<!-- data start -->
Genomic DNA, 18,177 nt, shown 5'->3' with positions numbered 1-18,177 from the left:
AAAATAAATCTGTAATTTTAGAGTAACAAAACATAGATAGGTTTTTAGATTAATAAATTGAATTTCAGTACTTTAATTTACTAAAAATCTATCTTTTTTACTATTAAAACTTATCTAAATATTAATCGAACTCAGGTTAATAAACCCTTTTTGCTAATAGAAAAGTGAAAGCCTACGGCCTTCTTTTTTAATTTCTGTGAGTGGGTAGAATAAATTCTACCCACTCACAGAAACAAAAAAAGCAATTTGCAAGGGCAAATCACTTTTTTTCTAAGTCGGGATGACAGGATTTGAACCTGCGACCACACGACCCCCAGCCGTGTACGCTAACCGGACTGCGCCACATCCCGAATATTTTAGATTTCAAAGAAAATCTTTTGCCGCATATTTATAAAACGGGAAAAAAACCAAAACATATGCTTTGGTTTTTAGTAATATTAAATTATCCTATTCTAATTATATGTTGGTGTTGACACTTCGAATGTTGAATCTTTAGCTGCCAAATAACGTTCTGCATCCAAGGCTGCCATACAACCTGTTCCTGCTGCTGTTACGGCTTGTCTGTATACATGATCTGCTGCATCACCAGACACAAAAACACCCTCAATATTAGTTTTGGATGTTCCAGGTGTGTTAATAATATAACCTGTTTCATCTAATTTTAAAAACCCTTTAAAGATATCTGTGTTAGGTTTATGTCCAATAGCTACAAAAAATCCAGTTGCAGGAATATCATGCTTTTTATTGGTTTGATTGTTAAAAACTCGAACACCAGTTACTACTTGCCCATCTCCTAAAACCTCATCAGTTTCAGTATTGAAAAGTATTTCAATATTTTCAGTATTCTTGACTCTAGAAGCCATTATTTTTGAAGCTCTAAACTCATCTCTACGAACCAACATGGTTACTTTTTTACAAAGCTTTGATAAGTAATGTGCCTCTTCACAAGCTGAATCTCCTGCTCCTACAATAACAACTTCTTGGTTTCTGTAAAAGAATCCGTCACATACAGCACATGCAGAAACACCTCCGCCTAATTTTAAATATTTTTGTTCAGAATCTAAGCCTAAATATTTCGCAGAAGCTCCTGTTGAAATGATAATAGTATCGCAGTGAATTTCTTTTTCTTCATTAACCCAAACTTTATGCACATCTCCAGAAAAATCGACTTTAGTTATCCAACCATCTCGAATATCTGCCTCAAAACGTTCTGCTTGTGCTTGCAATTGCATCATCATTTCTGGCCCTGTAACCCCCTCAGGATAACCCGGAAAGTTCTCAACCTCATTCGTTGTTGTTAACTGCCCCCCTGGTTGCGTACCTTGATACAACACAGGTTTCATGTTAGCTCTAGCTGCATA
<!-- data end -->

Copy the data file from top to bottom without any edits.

Genomic DNA, 18,177 nt, shown 5'->3' with positions numbered 1-18,177 from the left:
AAAATAAATCTGTAATTTTAGAGTAACAAAACATAGATAGGTTTTTAGATTAATAAATTGAATTTCAGTACTTTAATTTACTAAAAATCTATCTTTTTTACTATTAAAACTTATCTAAATATTAATCGAACTCAGGTTAATAAACCCTTTTTGCTAATAGAAAAGTGAAAGCCTACGGCCTTCTTTTTTAATTTCTGTGAGTGGGTAGAATAAATTCTACCCACTCACAGAAACAAAAAAAGCAATTTGCAAGGGCAAATCACTTTTTTTCTAAGTCGGGATGACAGGATTTGAACCTGCGACCACACGACCCCCAGCCGTGTACGCTAACCGGACTGCGCCACATCCCGAATATTTTAGATTTCAAAGAAAATCTTTTGCCGCATATTTATAAAACGGGAAAAAAACCAAAACATATGCTTTGGTTTTTAGTAATATTAAATTATCCTATTCTAATTATATGTTGGTGTTGACACTTCGAATGTTGAATCTTTAGCTGCCAAATAACGTTCTGCATCCAAGGCTGCCATACAACCTGTTCCTGCTGCTGTTACGGCTTGTCTGTATACATGATCTGCTGCATCACCAGACACAAAAACACCCTCAATATTAGTTTTGGATGTTCCAGGTGTGTTAATAATATAACCTGTTTCATCTAATTTTAAAAACCCTTTAAAGATATCTGTGTTAGGTTTATGTCCAATAGCTACAAAAAATCCAGTTGCAGGAATATCATGCTTTTTATTGGTTTGATTGTTAAAAACTCGAACACCAGTTACTACTTGCCCATCTCCTAAAACCTCATCAGTTTCAGTATTGAAAAGTATTTCAATATTTTCAGTATTCTTGACTCTAGAAGCCATTATTTTTGAAGCTCTAAACTCATCTCTACGAACCAACATGGTTACTTTTTTACAAAGCTTTGATAAGTAATGTGCCTCTTCACAAGCTGAATCTCCTGCTCCTACAATAACAACTTCTTGGTTTCTGTAAAAGAATCCGTCACATACAGCACATGCAGAAACACCTCCGCCTAATTTTAAATATTTTTGTTCAGAATCTAAGCCTAAATATTTCGCAGAAGCTCCTGTTGAAATGATAATAGTATCGCAGTGAATTTCTTTTTCTTCATTAACCCAAACTTTATGCACATCTCCAGAAAAATCGACTTTAGTTATCCAACCATCTCGAATATCTGCCTCAAAACGTTCTGCTTGTGCTTGCAATTGCATCATCATTTCTGGCCCTGTAACCCCCTCAGGATAACCCGGAAAGTTCTCAACCTCATTCGTTGTTGTTAACTGCCCCCCTGGTTGCGTACCTTGATACAACACAGGTTTCATGTTAGCTCTAGCTGCATA